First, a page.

Take the 2-minute tour ×
Stack Overflow is a question and answer site for professional and enthusiast programmers. It's 100% free, no registration required.
#!/bin/bash
read nameArg
find -name "$nameArg"

With this code when I input for example *.txt it will give me all the files that ends on txt, but I want only the specific one which name is *.txt. How to make bash treating * as * ?

Straight in terminal I know I should do:

find -name "\*.txt"

How to make it work in script ? Note there will not always be * in input.

share|improve this question
    
Ouch, wrong problem to solve. The real problem is creating files with those names. –  jman Apr 1 '13 at 20:17
    
True true, but one does not always have control of user/client/grandparent submitted files :) –  Nick Tomlin Apr 1 '13 at 20:21
    
Only said that cuz the OP hints that this will be an ongoing issue. Would be worthwhile to come up with ways to prevent it. –  jman Apr 2 '13 at 0:47

3 Answers 3

up vote 4 down vote accepted

You could escape the * on the fly like this:

find -name "${nameArg//\*/\\*}"

If, as Ed suggests, you might want a more general solution, you could use printf's %q format:

nameArg=$(printf '%q' "$nameArg")

or if your printf supports it:

printf -v nameArg '%q' "$nameArg"
share|improve this answer
    
Thank you, working as intended :) –  Voytas Apr 1 '13 at 20:38
    
With this solution if someone calls your script with the argument ?.txt it'll find all files whose names are one character followed by .txt. You probably need a solution that will handle all metacharacters not just *. Also what if someone calls your script with the argument \*.txt (as you'd expect and knoweldgable user to do)? If you throw in another backslash then your find will be looking for files that start with a backslash and then have any characters and end in ".txt". –  Ed Morton Apr 2 '13 at 2:58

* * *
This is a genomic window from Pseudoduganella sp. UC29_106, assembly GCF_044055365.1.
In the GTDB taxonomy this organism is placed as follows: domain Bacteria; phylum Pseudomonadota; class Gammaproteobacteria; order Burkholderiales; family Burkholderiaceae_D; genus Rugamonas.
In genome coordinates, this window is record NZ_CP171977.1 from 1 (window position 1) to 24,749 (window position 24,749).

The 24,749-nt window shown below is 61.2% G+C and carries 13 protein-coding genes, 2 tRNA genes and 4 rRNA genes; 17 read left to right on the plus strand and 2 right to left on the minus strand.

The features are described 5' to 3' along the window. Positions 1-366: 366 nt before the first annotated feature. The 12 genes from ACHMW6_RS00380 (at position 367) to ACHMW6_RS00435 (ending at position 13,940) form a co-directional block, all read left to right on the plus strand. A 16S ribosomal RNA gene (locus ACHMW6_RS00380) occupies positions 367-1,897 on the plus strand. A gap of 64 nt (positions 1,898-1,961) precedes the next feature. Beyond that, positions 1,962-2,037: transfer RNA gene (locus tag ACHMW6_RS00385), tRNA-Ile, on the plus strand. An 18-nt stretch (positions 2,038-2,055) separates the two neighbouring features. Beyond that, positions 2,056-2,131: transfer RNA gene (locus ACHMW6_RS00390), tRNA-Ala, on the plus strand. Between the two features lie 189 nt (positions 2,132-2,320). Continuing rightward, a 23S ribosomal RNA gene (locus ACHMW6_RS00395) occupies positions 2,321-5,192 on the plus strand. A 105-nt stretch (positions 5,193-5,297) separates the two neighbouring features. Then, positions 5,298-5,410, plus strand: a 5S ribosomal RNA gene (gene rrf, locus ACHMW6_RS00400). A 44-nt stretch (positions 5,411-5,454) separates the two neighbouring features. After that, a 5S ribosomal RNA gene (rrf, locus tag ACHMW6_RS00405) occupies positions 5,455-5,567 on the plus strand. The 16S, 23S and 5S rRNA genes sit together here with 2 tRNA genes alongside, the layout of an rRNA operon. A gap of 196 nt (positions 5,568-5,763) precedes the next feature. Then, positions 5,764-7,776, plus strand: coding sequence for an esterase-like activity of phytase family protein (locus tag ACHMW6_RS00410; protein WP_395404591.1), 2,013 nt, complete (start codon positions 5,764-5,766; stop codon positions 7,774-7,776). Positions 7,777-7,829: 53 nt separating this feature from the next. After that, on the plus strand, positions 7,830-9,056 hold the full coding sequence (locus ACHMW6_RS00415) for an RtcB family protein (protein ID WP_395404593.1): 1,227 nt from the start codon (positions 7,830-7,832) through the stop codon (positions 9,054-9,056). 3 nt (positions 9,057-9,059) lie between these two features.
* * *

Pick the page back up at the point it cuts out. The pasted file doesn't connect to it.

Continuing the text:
Interesting - I've never heard of %q and can't find it in any clear definition of it in any man page. Does it escape shell globbing characters or BRE or ERE metacharacters or what? –  Ed Morton Apr 2 '13 at 4:32
    
It's one of the extra formats in bash's printf - seems to be widely available. It appears to quote only things that would be problematic in unquoted strings (spaces, file metacharacters, etc.). It ignores '.'s, for example, so it's not dealing with regexs. It's not a replacement for Perl's quotemeta, but it is useful. (Also escapes embedded newlines I just discovered.) –  William Apr 2 '13 at 13:54

You should escape the * in your input. If you write your script to escape them for you, you lose the ability to provide input that contains * as both a literal character and a metacharacter. As an example, how would you provide the pattern \*.* (name is *, with an arbitrary extension) to an auto-quoting script?

#!/bin/bash

read -r nameArg
find . -name "$nameArg"

Then on the command line:

$ bash myscript.sh
> \*.txt
share|improve this answer
    
The script and find command in it is more complex, I'm aware I loose this ability, however it's a part of project in which I really need * to be as *. Ty for response. –  Voytas Apr 1 '13 at 20:55

Unfortunately you need something like this to fully solve your problem:

nameArg="$1"
find -print0 |
xargs -0 -L 1 awk -v n="$nameArg" 'BEGIN{f=ARGV[1]; sub(/.*\//,"",f); if (f==n"") print ARGV[1]; exit}' 2>/dev/null

i.e. find all files first and then select only those whose names satisfy a string comparison against your target string.

AFAIK there is no way to tell find so search for strings rather than patterns and there is no way to reliably escape the shell globbing characters in the find search pattern.

share|improve this answer

Your Answer

 
discard

By posting your answer, you agree to the privacy policy and terms of service.

Not the answer you're looking for? Browse other questions tagged or ask your own question.